To the sounds of his impassioned supporters chanting outside, a defiant Israeli Prime Minister Benjamin Netanyahu strode into a Jerusalem courtroom Sunday to face corruption charges in a long-awaited trial that has overshadowed three inconclusive elections and deeply divided the country.
Hyung-Jin Kim, Associated Press | PostedMay 24th - 2:18am
North Korean leader Kim Jong Un convened a key military meeting to discuss bolstering the country's nuclear arsenal and putting its armed forces on high alert, state media reported Sunday, in Kim's first known public appearance in about 20 days.
At least one migrant has drowned, six are missing and over 80 have been rescued off Tunisia's coast, authorities said, amid a new wave of dangerous attempts to traffic migrants across the Mediterranean Sea into Europe.
Students in two more Australian states have returned to school full-time as numbers of virus patients in hospitals across the country fall. New South Wales is Australia's most populous state and Queensland is the third most populous. Queensland's premier says students and teachers should stay home if they are sick because, “We’re not out of the woods yet." In other developments around Asia, Japan is set to lift a state of emergency in the last localities where it is still in effect. Tokyo has been under an emergency for almost eight weeks. Japan’s emergency was softer than the lockdowns imposed in many countries, but it has managed to slowed infections and eased pressure on medical systems.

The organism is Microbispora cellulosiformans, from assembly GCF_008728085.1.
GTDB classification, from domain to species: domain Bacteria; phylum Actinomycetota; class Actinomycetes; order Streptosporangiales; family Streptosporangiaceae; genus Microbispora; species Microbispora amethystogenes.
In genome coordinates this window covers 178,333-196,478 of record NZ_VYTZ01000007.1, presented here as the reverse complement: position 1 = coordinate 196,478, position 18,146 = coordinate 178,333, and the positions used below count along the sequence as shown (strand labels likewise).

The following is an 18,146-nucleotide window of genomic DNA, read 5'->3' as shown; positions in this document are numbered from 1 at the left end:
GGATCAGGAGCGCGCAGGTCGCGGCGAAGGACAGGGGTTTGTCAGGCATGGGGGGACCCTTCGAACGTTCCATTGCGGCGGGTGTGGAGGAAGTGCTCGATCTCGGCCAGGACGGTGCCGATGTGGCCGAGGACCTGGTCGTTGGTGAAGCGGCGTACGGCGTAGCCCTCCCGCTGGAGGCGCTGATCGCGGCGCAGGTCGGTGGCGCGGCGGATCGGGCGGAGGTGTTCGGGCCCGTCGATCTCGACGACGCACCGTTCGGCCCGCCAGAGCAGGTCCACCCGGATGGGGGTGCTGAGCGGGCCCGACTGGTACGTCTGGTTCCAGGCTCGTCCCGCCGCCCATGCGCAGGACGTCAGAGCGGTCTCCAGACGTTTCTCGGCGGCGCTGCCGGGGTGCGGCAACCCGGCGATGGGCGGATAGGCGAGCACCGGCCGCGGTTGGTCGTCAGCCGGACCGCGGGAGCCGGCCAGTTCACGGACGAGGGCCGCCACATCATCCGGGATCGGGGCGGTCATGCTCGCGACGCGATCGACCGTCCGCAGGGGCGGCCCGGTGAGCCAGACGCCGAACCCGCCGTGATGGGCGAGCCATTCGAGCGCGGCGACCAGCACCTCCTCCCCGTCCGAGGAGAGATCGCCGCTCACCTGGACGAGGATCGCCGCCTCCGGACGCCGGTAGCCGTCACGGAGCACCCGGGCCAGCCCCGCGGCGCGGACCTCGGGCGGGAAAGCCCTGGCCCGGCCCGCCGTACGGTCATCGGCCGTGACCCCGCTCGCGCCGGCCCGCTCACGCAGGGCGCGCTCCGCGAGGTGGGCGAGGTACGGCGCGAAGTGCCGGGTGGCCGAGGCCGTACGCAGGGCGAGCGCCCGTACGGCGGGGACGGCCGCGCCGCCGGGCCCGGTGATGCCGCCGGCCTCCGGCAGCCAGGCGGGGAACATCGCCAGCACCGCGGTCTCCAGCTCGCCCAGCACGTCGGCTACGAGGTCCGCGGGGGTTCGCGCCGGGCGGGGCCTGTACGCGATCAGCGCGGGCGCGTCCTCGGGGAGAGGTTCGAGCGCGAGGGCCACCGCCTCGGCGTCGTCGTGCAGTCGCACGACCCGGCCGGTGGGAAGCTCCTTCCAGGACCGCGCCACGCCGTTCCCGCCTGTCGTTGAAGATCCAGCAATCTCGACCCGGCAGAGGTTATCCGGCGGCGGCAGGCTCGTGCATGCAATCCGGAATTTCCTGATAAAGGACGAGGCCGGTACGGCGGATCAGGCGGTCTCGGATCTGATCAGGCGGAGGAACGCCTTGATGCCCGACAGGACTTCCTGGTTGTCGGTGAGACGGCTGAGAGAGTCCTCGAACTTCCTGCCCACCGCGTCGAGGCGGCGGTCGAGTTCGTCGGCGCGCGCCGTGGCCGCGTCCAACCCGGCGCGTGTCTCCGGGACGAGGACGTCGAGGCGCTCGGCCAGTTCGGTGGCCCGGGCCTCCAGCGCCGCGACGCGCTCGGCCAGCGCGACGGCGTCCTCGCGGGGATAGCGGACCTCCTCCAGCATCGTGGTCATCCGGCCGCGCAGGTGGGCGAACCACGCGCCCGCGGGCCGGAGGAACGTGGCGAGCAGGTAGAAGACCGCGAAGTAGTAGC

A pasta company has announced there was a coronavirus outbreak at its Spokane factory as Washington state prepares to reopen parts of its economy. The Spokesman-Review reported that Philadelphia Macaroni Company Inc. said in a statement Friday that 72 workers were tested for COVID-19 and 24 were positive. Health officials say there was an increase in Spokane County with 31 new positive cases between Thursday and Friday. Company officials say all of the factory employees have since been tested and the facility was disinfected.
The coronavirus pandemic is interrupting immunization against diseases including measles, polio and cholera that could put the lives of nearly 80 million children under the age of 1 at risk, according to a new analysis from the World Health Organization and partners.